Issue 509 January 2012
Innovative high-growth companies look to urban-style experiences to energize their workforce
Traditionally, we think of the workplace as the office: an interior space filled with desks and conference rooms. But a growing number of Bay Area companies are focusing on the context — the spaces outside and in between the buildings. The new workplace is wherever and whatever the workforce experiences.
An inside view of the opportunities for change that led us to open an office in Northern California’s largest city, San Jose.
When a civic group with more than a century of experience working in San Francisco expands to a new city, it's a very big deal. What led SPUR to open an office in San Jose? Since our founding as the San Francisco Housing Association in 1910, we have worked on regional issues. The organization’s first campaign was the passage of the California Tenement Housing Act, which was actually a change to state law, motivated by the need to improve housing conditions following the 1906 earthquake. SPUR assisted in the planning of BART and helped form the San Francisco Bay Conservation and Development Commission (BCDC). We were instrumental in establishing the Golden Gate National Recreation Area. We have been involved with the major decisions faced by the Metropolitan Transportation Commission (MTC) and the Association of Bay Area Governments (ABAG) over the years. Throughout our more recent history, SPUR has promoted compact...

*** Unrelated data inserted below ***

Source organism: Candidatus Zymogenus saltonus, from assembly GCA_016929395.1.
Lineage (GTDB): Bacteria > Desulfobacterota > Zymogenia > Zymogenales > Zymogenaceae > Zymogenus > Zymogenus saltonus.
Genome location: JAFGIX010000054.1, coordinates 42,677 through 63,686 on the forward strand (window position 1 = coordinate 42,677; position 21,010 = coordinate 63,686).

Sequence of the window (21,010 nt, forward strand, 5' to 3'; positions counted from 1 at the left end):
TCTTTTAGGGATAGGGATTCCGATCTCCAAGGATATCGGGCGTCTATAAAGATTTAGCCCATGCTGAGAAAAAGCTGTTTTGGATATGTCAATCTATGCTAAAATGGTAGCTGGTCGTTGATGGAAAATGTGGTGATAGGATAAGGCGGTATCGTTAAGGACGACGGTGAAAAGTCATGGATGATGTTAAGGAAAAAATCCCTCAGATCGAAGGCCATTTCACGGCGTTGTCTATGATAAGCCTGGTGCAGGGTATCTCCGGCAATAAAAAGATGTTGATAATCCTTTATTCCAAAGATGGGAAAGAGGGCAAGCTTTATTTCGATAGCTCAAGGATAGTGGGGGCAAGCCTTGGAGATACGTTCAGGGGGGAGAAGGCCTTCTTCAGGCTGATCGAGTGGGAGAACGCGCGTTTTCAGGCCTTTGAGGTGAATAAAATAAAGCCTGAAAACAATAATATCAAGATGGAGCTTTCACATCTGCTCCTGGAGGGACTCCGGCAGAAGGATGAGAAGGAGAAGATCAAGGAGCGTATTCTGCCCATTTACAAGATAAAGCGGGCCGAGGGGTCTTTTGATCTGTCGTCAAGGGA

How denser, more urban workplaces will strengthen the Bay Area’s economic competitiveness
As the Bay Area’s economy changes, many firms are finding they need the vibrancy and density of an urban-style environment in order to collaborate, innovate and stay competitive. There is a strong link between density and job growth. In fact, we believe that locating jobs closer to transit — and closer to one another — will be key to the Bay Area’s long-term economic growth.